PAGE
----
The Yard is at last cloistered. Unless one lives in the buildings which do the cloistering he is remote from all those attributes of worldliness which make Harvard Square--Harvard Square. The buildings of the School of Business Administration face the freshman dormitories with sufficient aggressiveness and vigor, and allow him who would decry over-emphasis on brick the pleasure of gazing upon pastry facades in stucco. And what is more to the point, the seniors who would rest their worried heads on goodly hair mattresses may do so at the expense of the University. Ring out, ye bells (and there is one which can ring out--in Dorchester) and rejoice ye people! The University is prospering.
And yet it cannot be said that even now sufficient bricks have met sufficient bricks in the formation of what is Harvard University. Nor will that be the case for some time to come. Until there is adequate equipment for indoor athletic exercise, basketball, swimming, indoor track, Harvard still needs buildings. Furthermoree, it is characteristic of a University that it expand to meet the needs of its time and of its community. The building of Harvard is not finished yet.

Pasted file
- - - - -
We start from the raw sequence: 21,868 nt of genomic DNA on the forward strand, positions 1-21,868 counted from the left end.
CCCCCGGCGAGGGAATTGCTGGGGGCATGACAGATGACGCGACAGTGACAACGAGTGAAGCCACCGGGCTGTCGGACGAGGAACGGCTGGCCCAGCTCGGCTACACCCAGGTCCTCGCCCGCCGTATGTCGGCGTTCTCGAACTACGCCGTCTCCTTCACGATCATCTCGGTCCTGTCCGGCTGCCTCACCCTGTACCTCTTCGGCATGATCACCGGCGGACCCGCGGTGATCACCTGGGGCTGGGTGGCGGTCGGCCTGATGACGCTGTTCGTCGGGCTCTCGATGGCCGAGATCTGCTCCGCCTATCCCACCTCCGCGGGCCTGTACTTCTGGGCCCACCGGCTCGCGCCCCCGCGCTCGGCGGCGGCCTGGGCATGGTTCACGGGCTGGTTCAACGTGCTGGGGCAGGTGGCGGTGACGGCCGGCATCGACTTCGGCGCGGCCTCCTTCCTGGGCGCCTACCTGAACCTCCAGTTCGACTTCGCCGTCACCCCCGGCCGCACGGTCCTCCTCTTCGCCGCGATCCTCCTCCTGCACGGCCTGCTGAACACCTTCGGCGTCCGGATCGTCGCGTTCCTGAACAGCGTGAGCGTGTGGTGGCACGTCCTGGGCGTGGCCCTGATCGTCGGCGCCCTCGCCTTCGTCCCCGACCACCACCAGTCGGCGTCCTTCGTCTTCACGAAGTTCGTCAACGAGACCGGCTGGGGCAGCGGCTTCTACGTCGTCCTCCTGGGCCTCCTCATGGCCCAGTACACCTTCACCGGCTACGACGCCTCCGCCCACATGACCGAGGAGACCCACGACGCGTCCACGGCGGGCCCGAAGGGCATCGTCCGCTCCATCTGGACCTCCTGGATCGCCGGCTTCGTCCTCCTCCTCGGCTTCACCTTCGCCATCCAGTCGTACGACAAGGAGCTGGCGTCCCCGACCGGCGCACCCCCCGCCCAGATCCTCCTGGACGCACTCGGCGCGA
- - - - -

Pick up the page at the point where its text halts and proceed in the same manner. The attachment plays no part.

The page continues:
But in believing this and working toward the continued mechanical and structural facilities of the college and University one must never forget that all this is but the carapace in which may or may not live a vital being. That being must be a functioning, purposive entity, the function and the purpose of whose existence is the educating of young men for their life after graduation. So in the comfort which already is possessed and in that further comfort which undoubtedly must come, one must remember that his particular duty as a member of Harvard is to keep the comfort of more bricks in nice and orderly Colonial Georgian from cloistering too completely his efficiency as a Harvard student.